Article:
Even after a brief conversation with author and professor David Gaines, it’s clear he’s always been the cool professor or, “more of a vernacular guy,” as he puts it: the one to take a student out for pie and to talk about life, the one who wasn’t afraid to teach Dylan in his English classes back when his colleagues were just teaching old tomes out of the canon.
And Gaines’ debut work, “In Dylan Town,” a collection of essays about how Dylan has influenced him as a scholar, husband and friend, reads like attending four immensely pleasurable lectures with an expert who isn’t afraid to toss in personal stories and memories to get his point across.
In fact, it was largely Gaines’ unconventional approach that drew University of Iowa Press Editor Catherine Cocks to his work. Gaines was to give an academic paper on Dylan at a conference, and, “Catherine said she was going to come. I said, ‘It’s not a conventional academic paper — there’s a lot of white space, interviews, research and autobiographical riffs and teaching philosophy.’ But she came anyway and afterward said she really liked my voice.
“She asked for what the book was about in one line — my elevator pitch — and I said it’s a series of love and thank you notes to all who sailed the River Dylan with me.”
Gaines sent in a draft and was surprised when Cocks and her team kept encouraging him to include more personal stories; small touchstones like a favorite peaceful spot at summer camp or the view from inside a cafe soon found their way into the pages.
“This book is the most sustained thing I’ve ever done. Once that wheel starts going, all this stuff starts coming back — memories, lyrics, quotes.”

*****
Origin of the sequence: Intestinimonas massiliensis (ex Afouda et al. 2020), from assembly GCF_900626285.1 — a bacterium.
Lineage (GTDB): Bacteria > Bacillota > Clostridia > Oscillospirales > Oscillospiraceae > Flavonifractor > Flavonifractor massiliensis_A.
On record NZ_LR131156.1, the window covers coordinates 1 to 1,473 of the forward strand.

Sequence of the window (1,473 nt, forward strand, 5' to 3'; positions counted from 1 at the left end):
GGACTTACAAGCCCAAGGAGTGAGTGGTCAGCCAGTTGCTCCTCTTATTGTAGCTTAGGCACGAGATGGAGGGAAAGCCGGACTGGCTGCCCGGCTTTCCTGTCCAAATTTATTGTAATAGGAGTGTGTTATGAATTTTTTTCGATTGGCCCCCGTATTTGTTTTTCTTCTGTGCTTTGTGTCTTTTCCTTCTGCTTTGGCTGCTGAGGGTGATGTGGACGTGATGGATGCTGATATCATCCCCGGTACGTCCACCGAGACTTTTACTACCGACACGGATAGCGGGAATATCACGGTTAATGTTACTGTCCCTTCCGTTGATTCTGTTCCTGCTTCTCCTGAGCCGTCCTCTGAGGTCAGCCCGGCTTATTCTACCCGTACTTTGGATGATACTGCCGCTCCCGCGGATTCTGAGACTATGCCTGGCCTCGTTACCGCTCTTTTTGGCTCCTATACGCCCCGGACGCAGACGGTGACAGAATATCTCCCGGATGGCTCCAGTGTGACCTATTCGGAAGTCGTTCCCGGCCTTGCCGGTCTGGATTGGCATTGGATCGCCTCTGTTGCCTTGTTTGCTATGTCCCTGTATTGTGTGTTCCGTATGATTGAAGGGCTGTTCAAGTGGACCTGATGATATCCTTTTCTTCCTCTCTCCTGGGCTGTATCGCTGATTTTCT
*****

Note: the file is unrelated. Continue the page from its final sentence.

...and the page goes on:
Gaines’ musings are organized in four parts: first, a reflection on fandom — naturally, as Gaines is certainly thankful for his dedicated community of fellow Dylan fans.
“People coming together around their passions is important. I think it’s that whole thing about finding family and tribes ... It’s a way for me and people I know to connect to something larger than ourselves, than our little units.”
This point comes through in the second chapter devoted to the history of Dylan being taught in the classroom — including his own, as including pop music in his curriculum was a way for Gaines to connect with his students on a different level.
“It gives them ownership and makes them more active ... It’s walking that Dylan thing: ‘I’ll let you be in my dreams if you let me be in yours.’ I’m not trying to prepare people for grad school. I’m trying to help them make stronger arguments about the things they care about. And just trying to get us all talking to each other.”
In addition to a chapter dedicated to an ethnographic study of Dylan fans at a Dylan Days celebration in Minnesota, there also is a more personal chapter that focuses entirely on Gainese’s personal journey with Dylan, from discovering him in Texas to rediscovering him in California in the late ’60s to how those same songs and lyrics resonated differently, with a different ache, as he started a career and family of his own.
“The book isn’t so much about Dylan but how people respond to him,” Gaines explains.
That may be the reason why the Estate of Bob Dylan allowed Gaines the rights to quote 68 Dylan songs for just $400.
“Dylan’s people did me a huge solid,” he says.
So have Gainese’s family and friends, who have showered him with support throughout the writing process. Perhaps Gaines sums it up best with an old quote from Dylan:
“The interviewer asked Dylan if he was happy. ‘That’s a strange word,’” Gaines recalls Dylan saying. “And he said the real question is whether you’re blessed, and he said yes. So I feel like the most blessed person. I’m having such a good time.”